Planning to introduce evidence of an out-of-court experiment at your next trial? An out-of-court experiment is a highly effective way to convince a jury that your theory of the case is correct. But your evidence may never get to the jury unless you first lay a proper evidentiary foundation.
In this excerpt from his book Trial Evidence Foundations, highly-regarded Rhode Island trial attorney Gordon Cleary lays out for you the necessary elements.
The Expert’s Qualifications
- The expert witness must possess the necessary expertise to design and conduct the out-of-court experiment.
- The witness must be qualified as an expert in the relevant field (e.g., accident reconstruction, product design, etc.).
Testimony About the Expert’s Assignment
- The witness testifies that the proponent asked the witness to design and conduct an experiment.
Note: Because the request is not an assertive statement, it is not hearsay and, therefore, the witness may testify that he or she complied with the request without violating the hearsay rule.
Testimony About Designing the Experiment
The witness describes how he or she first studied the relevant facts and then conducted the out-of-court experiment in an attempt to duplicate applicable circumstances:
- the expert can rely on personal knowledge (site visit);
- the expert can rely on facts submitted to the expert at trial (in the form of hypotheticals) or other discovery materials submitted;
- the expert can rely on hearsay sources of information.
Note: Under Fed. R. Evid. 703, the expert may gain his or her information about the incident from each of these three sources (singularly or in combination).
- After studying the incident, the witness identified the requisite variables that would have to be duplicated in order to replicate it.
Note: The witness may also have to identify any scientific hypotheses on which he or she relies in determining the outcome of the experiment.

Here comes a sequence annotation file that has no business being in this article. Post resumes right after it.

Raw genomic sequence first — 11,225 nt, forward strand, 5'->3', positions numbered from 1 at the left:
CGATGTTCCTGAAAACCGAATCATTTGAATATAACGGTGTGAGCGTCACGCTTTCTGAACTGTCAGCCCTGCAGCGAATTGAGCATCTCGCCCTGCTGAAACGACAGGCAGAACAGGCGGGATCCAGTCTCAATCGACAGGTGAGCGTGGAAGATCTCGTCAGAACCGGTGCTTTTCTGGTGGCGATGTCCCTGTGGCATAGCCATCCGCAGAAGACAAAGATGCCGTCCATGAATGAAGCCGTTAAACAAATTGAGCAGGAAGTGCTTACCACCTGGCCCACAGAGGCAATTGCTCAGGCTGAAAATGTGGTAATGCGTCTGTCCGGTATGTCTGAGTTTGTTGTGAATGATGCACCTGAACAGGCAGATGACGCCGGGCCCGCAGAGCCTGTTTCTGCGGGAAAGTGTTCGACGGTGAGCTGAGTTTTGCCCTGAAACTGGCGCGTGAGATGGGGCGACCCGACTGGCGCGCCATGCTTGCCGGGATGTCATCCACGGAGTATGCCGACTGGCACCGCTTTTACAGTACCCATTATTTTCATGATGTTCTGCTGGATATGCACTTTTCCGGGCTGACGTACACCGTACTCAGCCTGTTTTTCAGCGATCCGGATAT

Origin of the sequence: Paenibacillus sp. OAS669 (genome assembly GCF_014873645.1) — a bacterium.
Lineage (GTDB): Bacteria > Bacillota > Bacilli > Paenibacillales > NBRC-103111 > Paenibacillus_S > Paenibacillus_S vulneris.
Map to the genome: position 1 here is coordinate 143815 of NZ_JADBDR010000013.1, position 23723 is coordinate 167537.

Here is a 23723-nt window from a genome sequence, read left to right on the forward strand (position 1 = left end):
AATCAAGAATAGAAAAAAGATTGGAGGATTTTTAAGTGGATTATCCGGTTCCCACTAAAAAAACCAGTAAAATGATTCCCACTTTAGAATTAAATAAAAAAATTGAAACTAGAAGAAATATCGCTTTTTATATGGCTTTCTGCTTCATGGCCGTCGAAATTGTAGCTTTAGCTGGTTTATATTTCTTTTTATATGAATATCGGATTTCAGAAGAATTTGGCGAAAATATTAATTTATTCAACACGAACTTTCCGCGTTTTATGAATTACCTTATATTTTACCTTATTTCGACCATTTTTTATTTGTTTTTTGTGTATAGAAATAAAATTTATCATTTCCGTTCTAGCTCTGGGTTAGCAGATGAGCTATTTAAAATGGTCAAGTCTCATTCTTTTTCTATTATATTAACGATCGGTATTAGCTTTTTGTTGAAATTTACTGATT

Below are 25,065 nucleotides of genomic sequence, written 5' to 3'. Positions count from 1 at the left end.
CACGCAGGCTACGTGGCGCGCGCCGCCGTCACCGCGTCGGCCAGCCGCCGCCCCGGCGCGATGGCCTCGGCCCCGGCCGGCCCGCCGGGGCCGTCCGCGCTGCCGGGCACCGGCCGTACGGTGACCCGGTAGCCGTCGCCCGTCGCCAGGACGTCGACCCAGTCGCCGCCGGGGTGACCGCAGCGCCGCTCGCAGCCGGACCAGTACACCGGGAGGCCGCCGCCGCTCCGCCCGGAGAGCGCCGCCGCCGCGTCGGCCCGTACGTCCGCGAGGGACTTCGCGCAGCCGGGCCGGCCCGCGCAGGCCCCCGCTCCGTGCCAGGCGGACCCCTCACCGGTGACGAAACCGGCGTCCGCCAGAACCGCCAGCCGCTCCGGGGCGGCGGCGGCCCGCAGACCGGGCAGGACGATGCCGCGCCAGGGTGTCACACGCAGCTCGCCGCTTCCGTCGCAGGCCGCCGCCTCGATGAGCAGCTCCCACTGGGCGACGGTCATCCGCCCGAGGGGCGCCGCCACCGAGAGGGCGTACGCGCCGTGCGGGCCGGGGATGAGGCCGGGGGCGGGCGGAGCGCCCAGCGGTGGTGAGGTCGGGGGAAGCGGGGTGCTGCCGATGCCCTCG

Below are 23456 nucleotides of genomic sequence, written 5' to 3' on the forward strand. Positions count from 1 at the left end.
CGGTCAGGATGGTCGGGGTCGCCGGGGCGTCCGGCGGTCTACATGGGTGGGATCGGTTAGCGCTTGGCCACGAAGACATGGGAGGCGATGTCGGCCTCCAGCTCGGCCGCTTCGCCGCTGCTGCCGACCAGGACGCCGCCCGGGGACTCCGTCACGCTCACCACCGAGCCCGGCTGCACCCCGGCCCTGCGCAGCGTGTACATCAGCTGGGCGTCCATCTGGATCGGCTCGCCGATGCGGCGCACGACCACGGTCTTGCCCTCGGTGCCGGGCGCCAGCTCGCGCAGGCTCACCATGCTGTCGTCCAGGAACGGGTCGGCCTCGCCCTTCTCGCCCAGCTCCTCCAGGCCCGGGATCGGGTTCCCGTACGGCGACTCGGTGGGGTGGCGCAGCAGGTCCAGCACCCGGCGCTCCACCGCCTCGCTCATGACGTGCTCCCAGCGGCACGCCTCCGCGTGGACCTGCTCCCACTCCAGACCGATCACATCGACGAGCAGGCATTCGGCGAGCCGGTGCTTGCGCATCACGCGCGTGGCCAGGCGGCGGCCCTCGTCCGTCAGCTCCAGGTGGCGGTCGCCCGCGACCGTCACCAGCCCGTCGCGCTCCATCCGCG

- The witness testifies as to how the experiment was designed to ensure that the experimental conditions were substantially similar to those that occurred at the time of the incident.
Note: Although the two sets of conditions might not be absolutely identical, there should be sufficient similarity in essential and critical aspects.
Testimony About Conducting the Experiment
- The witness testifies that he or she conducted the experiment (either in person or supervising the experiment as it is conducted by others).
Note: Here, again, any instructions that the witness gave or received about how the experiment should be conducted would also be non-hearsay because they are acts and imperative sentences. Moreover, even if the expert did not personally conduct the experiment, the expert could rely on the hearsay reports of other participants under Rule 703.
Testimony About the Results
- The experiment led to a particular result. The expert witness should describe the outcome of the experiment (from first-hand personal knowledge); the expert could, for example, authenticate a photograph or videotape of the experiment.
- The expert explains how the photograph or videotape will assist the trier of fact in understanding the expert’s testimony, and how the photograph or videotape is consistent with what the expert observed or learned about the out-of-court experiment.
About the Author
Gordon P. Cleary is a trial attorney with more than 30 years’ experience. He practices in the areas of federal litigation and general civil litigation, including commercial law, air carrier liability, admiralty, intellectual property, and American Indian law. Mr. Cleary speaks and writes frequently on discovery and deposition techniques, trial evidence, and trial practice and procedure, and has served as a faculty member of the Massachusetts Continuing Legal Education/Massachusetts Law Institute Trial Advocacy Program.